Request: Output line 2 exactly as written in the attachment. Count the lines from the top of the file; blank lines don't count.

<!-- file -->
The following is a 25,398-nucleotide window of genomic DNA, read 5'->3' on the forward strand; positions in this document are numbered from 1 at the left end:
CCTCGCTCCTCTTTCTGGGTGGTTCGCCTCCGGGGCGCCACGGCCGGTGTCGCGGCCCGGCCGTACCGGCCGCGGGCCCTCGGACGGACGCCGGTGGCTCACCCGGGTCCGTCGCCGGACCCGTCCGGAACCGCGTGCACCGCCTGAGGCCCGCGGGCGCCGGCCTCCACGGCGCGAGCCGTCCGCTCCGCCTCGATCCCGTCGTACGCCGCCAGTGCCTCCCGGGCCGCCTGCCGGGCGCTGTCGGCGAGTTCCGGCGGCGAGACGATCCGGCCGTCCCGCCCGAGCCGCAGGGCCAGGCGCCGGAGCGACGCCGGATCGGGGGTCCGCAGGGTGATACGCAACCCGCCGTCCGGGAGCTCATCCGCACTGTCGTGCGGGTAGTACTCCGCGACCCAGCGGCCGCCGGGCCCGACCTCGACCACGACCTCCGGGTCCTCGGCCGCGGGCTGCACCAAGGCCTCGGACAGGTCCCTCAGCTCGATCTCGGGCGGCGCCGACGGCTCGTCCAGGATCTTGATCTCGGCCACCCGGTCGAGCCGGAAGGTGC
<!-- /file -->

CCTCGCTCCTCTTTCTGGGTGGTTCGCCTCCGGGGCGCCACGGCCGGTGTCGCGGCCCGGCCGTACCGGCCGCGGGCCCTCGGACGGACGCCGGTGGCTCACCCGGGTCCGTCGCCGGACCCGTCCGGAACCGCGTGCACCGCCTGAGGCCCGCGGGCGCCGGCCTCCACGGCGCGAGCCGTCCGCTCCGCCTCGATCCCGTCGTACGCCGCCAGTGCCTCCCGGGCCGCCTGCCGGGCGCTGTCGGCGAGTTCCGGCGGCGAGACGATCCGGCCGTCCCGCCCGAGCCGCAGGGCCAGGCGCCGGAGCGACGCCGGATCGGGGGTCCGCAGGGTGATACGCAACCCGCCGTCCGGGAGCTCATCCGCACTGTCGTGCGGGTAGTACTCCGCGACCCAGCGGCCGCCGGGCCCGACCTCGACCACGACCTCCGGGTCCTCGGCCGCGGGCTGCACCAAGGCCTCGGACAGGTCCCTCAGCTCGATCTCGGGCGGCGCCGACGGCTCGTCCAGGATCTTGATCTCGGCCACCCGGTCGAGCCGGAAGGTGC